K-H Cloud Siting
2009-02-14 15:10:55.000 – Ali Boris, Summit Intern
A ship without a mast? A spiky fish? Or just a super-rare cloud formation high over the summit of Mount Washington?
I had the great pleasure of walking off of the mountain last shift change with one of our fantastic volunteers, Al Lake. We strapped on some crampons and set off on one of the most beautiful, clear, and warm days I have seen up here. The sky was blue and the snow was settled. As we made our way down past the site of the old halfway stage office (aka, Halfway House), we noticed an exquisitely defined specimen of a wave cloud. We snapped a picture and marveled, then enjoyed another hour or so to the bottom (beating the snow cat).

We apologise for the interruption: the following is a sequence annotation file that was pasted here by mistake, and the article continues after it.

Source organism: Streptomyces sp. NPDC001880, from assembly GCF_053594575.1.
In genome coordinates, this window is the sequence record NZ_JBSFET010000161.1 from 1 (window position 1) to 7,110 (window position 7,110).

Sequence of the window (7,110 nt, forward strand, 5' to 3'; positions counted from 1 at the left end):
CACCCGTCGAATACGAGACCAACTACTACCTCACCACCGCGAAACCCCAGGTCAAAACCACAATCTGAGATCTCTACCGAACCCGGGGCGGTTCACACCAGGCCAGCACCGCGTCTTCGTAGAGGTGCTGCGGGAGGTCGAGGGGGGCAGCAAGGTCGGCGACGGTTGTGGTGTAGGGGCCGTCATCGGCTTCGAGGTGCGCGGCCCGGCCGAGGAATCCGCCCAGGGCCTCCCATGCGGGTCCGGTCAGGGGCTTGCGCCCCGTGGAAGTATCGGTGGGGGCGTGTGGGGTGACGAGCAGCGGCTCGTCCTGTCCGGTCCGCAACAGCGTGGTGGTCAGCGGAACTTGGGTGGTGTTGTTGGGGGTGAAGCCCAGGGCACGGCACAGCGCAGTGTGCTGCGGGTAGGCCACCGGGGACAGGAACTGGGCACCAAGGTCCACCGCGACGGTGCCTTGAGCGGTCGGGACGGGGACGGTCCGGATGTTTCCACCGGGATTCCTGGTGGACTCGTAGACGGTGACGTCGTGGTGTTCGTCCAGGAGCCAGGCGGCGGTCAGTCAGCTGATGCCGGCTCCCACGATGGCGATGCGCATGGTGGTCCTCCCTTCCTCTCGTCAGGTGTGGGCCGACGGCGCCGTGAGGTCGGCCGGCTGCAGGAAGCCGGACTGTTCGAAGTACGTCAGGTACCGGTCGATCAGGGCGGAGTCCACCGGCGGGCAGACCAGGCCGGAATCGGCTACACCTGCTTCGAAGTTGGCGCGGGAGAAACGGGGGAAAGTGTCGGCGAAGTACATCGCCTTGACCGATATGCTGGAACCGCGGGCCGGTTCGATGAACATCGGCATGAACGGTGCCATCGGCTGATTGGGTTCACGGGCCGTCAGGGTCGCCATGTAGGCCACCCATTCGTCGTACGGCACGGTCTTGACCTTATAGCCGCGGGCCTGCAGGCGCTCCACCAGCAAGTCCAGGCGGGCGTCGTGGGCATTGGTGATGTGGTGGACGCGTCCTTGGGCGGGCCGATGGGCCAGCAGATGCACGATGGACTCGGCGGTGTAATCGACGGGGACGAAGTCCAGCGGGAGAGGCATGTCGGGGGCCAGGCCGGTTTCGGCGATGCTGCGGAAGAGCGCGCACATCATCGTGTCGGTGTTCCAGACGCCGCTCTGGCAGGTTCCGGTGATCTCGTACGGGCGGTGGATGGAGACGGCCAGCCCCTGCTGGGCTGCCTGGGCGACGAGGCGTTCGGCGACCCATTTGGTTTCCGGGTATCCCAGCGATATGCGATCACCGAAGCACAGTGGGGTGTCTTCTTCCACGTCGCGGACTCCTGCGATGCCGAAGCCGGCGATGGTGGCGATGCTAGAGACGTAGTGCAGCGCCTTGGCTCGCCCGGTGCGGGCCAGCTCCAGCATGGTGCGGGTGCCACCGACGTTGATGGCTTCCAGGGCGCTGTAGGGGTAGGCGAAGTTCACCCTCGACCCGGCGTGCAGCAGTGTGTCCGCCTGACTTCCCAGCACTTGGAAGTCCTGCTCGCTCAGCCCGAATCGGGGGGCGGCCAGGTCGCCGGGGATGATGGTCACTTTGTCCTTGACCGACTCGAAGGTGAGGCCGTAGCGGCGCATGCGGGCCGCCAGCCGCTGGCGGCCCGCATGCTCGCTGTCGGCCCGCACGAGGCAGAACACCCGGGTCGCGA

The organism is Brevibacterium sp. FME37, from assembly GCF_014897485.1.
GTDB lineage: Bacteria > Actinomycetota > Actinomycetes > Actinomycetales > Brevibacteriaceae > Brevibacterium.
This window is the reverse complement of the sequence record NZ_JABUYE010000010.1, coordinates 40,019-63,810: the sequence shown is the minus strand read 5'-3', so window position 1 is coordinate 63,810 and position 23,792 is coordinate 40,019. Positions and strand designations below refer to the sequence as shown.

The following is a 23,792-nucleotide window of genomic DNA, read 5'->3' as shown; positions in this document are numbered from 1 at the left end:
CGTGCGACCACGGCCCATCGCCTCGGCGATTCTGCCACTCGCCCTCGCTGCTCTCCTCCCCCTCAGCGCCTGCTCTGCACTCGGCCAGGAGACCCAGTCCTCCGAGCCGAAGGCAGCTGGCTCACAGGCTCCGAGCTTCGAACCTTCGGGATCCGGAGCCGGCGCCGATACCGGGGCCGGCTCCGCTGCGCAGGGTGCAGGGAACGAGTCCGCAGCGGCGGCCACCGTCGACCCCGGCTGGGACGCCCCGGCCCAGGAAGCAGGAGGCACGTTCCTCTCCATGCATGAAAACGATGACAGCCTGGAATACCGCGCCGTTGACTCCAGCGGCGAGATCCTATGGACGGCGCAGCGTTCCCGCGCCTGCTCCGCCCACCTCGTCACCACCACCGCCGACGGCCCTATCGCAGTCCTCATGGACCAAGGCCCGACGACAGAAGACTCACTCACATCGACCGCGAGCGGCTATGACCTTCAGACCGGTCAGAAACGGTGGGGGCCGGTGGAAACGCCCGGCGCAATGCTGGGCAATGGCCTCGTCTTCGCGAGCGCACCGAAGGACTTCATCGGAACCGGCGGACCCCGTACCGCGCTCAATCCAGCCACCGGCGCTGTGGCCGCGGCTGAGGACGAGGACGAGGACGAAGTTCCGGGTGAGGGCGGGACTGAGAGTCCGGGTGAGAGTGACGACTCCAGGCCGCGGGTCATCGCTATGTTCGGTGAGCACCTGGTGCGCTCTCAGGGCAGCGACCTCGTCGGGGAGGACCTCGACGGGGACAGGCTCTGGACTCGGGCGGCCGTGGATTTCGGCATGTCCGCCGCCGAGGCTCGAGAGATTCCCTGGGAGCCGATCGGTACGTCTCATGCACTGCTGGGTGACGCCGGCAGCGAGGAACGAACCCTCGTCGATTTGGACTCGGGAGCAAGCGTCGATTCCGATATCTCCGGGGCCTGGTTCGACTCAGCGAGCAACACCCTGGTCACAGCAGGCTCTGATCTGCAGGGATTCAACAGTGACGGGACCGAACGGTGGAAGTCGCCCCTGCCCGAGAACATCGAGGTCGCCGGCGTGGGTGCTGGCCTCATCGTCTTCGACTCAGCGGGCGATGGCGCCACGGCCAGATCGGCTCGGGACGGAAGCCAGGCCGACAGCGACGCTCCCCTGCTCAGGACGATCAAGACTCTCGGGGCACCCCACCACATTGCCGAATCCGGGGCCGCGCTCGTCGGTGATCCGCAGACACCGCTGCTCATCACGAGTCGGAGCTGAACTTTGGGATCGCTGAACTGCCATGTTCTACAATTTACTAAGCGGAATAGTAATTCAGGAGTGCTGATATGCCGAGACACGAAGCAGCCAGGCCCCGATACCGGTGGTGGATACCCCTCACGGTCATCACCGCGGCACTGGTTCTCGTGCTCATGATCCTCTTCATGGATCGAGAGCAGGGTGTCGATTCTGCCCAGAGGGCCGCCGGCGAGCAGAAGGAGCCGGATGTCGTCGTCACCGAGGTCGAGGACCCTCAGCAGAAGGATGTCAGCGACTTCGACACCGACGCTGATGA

It turns out that this cloud, called a Kelvin-Helmoltz, billows, shear-gravity, or KHI cloud, is pretty rare (for us at least) and deserves even more than facebook profile picture status. It’s caused by Kelvin-Helmoltz instability, occurring when two layers of stacked air are move in opposite directions and/or at different speeds. In this particular example, Ryan has explained to me that if the cloud had shown some curls on the underside, that would have indicated that the air masses were moving in opposing directions.For now, with winds gusting over the summit just over 100 mph, we’ll have to wait a while to see another one of these clouds… Soon enough, though, the storms will give way to more amazing mountain meteorological phenomena.
Ali Boris, Summit Intern